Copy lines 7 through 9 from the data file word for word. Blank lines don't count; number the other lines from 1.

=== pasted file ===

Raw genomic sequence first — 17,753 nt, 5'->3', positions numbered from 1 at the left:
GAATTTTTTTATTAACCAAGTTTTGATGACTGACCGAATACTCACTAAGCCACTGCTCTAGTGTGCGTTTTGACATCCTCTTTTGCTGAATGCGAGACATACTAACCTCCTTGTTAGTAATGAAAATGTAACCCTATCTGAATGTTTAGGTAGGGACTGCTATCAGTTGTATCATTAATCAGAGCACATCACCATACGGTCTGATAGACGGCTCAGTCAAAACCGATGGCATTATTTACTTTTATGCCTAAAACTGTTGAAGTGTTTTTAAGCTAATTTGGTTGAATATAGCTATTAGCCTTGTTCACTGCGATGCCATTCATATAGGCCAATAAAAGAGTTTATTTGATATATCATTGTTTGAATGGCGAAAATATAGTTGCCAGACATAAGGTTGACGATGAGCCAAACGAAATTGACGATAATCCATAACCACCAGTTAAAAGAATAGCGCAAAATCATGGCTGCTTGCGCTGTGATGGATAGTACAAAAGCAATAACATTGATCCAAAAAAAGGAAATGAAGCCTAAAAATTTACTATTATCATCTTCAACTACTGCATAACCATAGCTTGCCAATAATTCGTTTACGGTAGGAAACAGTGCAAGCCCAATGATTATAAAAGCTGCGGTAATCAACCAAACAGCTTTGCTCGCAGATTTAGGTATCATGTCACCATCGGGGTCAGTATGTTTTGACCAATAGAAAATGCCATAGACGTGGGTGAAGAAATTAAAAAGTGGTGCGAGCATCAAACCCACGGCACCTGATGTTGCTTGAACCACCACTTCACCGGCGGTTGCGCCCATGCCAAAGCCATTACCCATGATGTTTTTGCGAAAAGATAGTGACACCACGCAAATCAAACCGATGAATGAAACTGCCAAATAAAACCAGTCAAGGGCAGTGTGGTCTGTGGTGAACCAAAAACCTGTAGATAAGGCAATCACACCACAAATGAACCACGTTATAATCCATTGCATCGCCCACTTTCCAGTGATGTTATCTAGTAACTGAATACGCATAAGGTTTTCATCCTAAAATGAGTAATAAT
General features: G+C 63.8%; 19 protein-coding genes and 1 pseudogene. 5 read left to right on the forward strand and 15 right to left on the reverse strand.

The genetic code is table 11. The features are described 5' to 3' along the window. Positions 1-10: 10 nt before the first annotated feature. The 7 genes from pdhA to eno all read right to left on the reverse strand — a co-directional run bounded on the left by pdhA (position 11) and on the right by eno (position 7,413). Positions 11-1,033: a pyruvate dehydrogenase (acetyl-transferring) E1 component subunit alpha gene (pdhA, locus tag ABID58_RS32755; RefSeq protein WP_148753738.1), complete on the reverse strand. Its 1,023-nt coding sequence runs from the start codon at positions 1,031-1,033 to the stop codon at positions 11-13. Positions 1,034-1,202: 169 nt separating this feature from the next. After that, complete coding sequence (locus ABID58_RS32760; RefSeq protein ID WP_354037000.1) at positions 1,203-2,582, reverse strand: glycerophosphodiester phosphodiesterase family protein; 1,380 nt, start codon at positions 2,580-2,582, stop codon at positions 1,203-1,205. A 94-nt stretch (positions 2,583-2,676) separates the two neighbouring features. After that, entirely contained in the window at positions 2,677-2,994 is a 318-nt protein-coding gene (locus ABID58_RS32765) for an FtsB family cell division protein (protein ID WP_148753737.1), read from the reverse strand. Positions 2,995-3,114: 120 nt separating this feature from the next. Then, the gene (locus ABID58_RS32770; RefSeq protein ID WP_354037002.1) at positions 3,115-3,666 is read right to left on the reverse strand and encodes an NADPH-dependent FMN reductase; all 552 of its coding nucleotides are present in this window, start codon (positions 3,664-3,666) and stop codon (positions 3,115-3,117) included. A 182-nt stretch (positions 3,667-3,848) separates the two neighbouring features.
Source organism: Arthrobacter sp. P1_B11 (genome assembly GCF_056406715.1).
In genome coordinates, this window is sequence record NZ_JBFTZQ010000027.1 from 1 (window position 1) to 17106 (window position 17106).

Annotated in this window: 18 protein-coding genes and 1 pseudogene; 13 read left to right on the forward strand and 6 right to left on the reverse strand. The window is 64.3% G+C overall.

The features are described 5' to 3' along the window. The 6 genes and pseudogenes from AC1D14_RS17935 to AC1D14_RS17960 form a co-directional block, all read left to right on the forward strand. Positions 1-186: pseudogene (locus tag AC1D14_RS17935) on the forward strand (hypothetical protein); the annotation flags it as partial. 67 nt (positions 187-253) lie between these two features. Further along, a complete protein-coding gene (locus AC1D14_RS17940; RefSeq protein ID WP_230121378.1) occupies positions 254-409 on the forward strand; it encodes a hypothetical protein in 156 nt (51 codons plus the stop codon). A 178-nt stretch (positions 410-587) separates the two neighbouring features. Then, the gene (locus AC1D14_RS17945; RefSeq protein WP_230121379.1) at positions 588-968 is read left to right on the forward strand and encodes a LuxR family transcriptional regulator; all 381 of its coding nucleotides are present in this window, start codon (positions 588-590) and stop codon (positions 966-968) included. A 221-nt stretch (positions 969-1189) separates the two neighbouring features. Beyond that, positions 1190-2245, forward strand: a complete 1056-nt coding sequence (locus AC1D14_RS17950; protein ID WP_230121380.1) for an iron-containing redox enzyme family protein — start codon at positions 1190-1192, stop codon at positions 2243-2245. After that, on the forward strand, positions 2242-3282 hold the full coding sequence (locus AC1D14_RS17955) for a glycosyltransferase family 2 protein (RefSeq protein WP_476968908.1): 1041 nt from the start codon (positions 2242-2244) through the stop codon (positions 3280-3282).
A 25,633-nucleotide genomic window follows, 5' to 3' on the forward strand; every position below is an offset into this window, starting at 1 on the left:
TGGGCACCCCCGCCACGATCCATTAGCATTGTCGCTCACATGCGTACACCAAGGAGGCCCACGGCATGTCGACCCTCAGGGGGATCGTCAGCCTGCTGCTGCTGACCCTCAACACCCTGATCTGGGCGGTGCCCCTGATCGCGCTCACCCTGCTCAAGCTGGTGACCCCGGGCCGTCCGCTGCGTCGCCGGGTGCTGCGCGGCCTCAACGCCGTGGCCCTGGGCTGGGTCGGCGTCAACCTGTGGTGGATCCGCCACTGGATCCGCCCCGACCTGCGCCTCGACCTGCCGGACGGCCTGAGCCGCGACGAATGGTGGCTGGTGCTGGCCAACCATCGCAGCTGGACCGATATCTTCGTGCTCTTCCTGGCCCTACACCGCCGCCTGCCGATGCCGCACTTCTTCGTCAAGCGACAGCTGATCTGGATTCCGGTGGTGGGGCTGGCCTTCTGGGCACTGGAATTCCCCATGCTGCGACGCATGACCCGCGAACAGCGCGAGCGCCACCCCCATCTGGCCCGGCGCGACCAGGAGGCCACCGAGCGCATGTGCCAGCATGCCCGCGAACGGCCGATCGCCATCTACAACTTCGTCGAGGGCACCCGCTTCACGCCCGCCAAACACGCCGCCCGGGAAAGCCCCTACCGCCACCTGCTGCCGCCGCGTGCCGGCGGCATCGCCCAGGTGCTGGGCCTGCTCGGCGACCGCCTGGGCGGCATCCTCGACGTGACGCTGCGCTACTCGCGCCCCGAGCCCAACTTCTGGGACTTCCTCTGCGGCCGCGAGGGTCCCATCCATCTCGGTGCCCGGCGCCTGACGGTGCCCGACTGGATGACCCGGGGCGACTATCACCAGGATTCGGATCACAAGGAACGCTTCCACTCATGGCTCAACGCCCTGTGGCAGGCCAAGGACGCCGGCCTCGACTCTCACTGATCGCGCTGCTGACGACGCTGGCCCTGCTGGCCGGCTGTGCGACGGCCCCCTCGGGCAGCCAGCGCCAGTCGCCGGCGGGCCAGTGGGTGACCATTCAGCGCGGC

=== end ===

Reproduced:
Annotated in this window: 18 protein-coding genes and 1 pseudogene; 13 read left to right on the forward strand and 6 right to left on the reverse strand. The window is 64.3% G+C overall.

The features are described 5' to 3' along the window. The 6 genes and pseudogenes from AC1D14_RS17935 to AC1D14_RS17960 form a co-directional block, all read left to right on the forward strand. Positions 1-186: pseudogene (locus tag AC1D14_RS17935) on the forward strand (hypothetical protein); the annotation flags it as partial. 67 nt (positions 187-253) lie between these two features. Further along, a complete protein-coding gene (locus AC1D14_RS17940; RefSeq protein ID WP_230121378.1) occupies positions 254-409 on the forward strand; it encodes a hypothetical protein in 156 nt (51 codons plus the stop codon). A 178-nt stretch (positions 410-587) separates the two neighbouring features. Then, the gene (locus AC1D14_RS17945; RefSeq protein WP_230121379.1) at positions 588-968 is read left to right on the forward strand and encodes a LuxR family transcriptional regulator; all 381 of its coding nucleotides are present in this window, start codon (positions 588-590) and stop codon (positions 966-968) included. A 221-nt stretch (positions 969-1189) separates the two neighbouring features. Beyond that, positions 1190-2245, forward strand: a complete 1056-nt coding sequence (locus AC1D14_RS17950; protein ID WP_230121380.1) for an iron-containing redox enzyme family protein — start codon at positions 1190-1192, stop codon at positions 2243-2245. After that, on the forward strand, positions 2242-3282 hold the full coding sequence (locus AC1D14_RS17955) for a glycosyltransferase family 2 protein (RefSeq protein WP_476968908.1): 1041 nt from the start codon (positions 2242-2244) through the stop codon (positions 3280-3282).
A 25,633-nucleotide genomic window follows, 5' to 3' on the forward strand; every position below is an offset into this window, starting at 1 on the left: